Are you having a similar issue with your spectrum child? Feel free to post in comments. Your email is private and you will not be spammed.
Monday, July 25, 2011
I recently picked up my first copy of The Autism File magazine. What I found in its pages were reader friendly and informative articles. These articles come at nearly all fronts of what you want to know about autism. In the edition I picked up were articles about summer activities, picky eaters, recipes, breakthroughs on interventions and quite a bit more. A favorite of mine for this issue was the article on being prepared for bullying. Since a new school year is up and coming, it's an important issue. The article I picked up is the Summer Issue number 40. I strongly suggest you pick it up and subscribe to this magazine. It's amazing.
The magazine also has some suggested reading in it and I will be checking this book out soon myself. It's called, 1001 Great ideas for Teaching and Raising children with autism or aspergers. That just sounds like a great book right off the top.
Another one suggested in the magazine that looks good is called, 60 Social situations and discussion starters. It's a book for teens on the spectrum to help in learning about freindships, feelings, conflicts, and general aspects of relationships. I think I will be checking that one out too, even though my son is only 9 right now. Hey, time flies right?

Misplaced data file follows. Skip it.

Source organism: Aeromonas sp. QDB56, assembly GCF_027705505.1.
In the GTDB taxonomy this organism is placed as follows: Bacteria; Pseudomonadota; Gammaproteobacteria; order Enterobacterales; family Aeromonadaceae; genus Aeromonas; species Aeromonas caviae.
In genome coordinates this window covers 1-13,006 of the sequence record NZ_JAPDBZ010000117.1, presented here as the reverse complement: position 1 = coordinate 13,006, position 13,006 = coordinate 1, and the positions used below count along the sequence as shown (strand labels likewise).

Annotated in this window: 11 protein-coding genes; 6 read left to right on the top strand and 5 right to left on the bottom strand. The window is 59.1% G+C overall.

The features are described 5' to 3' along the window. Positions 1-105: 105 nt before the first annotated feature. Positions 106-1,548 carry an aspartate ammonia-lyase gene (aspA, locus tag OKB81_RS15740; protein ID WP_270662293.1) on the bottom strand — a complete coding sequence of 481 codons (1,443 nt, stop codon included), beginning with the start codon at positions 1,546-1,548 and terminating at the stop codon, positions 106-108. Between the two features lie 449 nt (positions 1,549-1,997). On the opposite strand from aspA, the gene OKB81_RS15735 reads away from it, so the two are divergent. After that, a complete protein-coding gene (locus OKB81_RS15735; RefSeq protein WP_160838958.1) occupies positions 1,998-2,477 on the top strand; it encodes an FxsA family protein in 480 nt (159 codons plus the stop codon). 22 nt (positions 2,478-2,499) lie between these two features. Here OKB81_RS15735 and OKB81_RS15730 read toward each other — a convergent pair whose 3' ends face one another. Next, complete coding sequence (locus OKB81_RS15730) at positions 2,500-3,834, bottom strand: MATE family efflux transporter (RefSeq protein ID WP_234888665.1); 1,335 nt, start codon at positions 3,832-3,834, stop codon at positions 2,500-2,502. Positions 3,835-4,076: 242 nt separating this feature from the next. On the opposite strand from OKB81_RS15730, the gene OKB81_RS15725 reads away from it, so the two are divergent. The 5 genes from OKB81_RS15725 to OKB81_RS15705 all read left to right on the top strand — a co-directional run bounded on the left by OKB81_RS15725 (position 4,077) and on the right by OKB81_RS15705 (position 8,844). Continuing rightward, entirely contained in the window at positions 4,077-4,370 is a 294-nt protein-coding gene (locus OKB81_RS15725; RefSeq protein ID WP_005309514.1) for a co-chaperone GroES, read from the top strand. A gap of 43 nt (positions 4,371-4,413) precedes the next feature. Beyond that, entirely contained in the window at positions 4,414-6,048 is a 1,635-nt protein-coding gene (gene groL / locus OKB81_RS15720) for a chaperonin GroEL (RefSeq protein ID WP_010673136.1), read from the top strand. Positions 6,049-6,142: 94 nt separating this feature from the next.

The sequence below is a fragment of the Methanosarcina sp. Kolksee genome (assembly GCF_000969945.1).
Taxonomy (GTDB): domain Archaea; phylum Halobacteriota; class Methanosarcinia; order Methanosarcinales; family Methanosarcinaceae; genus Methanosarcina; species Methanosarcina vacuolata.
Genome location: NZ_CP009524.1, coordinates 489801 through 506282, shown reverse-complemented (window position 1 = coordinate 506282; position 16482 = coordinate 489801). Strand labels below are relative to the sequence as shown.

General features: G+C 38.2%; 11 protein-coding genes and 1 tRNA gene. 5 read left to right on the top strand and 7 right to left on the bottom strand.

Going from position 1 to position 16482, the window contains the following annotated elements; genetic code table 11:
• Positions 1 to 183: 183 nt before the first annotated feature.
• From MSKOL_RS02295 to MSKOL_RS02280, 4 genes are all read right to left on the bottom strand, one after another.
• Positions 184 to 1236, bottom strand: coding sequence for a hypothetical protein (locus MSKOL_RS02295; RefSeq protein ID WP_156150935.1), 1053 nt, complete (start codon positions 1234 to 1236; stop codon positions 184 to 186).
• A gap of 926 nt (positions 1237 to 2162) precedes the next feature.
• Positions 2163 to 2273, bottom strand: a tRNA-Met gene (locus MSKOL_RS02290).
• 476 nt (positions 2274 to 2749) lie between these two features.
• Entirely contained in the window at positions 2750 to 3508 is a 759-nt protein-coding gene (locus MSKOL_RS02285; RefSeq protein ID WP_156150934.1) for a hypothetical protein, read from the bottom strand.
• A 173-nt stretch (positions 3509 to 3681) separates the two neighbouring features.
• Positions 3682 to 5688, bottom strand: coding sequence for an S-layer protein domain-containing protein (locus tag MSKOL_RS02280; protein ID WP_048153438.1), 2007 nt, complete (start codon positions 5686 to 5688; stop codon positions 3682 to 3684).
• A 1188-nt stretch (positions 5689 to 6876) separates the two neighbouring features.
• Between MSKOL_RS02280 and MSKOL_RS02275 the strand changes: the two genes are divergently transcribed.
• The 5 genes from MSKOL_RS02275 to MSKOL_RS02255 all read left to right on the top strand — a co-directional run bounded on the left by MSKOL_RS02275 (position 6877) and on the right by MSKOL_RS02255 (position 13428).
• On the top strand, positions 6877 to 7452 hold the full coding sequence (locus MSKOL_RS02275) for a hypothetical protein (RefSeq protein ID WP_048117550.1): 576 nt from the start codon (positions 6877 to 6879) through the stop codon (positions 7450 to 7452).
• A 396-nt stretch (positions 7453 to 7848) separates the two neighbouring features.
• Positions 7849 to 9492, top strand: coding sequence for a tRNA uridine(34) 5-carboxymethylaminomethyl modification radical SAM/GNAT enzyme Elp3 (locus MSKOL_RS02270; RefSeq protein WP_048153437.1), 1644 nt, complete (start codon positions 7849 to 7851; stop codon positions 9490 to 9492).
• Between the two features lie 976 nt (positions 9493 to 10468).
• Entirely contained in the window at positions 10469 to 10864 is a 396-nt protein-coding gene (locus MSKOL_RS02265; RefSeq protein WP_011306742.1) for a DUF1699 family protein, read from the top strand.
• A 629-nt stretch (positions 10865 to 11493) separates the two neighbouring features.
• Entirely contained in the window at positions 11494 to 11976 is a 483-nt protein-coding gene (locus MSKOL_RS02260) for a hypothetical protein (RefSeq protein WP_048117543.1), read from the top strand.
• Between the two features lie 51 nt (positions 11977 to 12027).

I have to suggest Understanding Autism for Dummies again. If you haven't checked out this book, do it soon. It's an excellent resource for Asperger's from diagnosis to helping learn relationships. It has great suggestions for how to handly various situation in public and as your child grows. It even has suggestions for moving into adulthood.
I think it's important to have a good set of home resources for autism. Yes, the internet has lots of info, but it's nice to be able to pick up a book and flip open the pages to the info you need.
You can google research autism literature by typing in autism book or aspergers respectively. Amazon has about every book you could hope for and you might get it for less. There's noting wrong with a used book unless it was hopelessly abused (then it shouldn't have been sold in the first place).
With E-books on the rise, you should also check out sources for those. I've been told you can get just about any book for your Nook or E reader out there. If you get E-books already, check your source for autism info.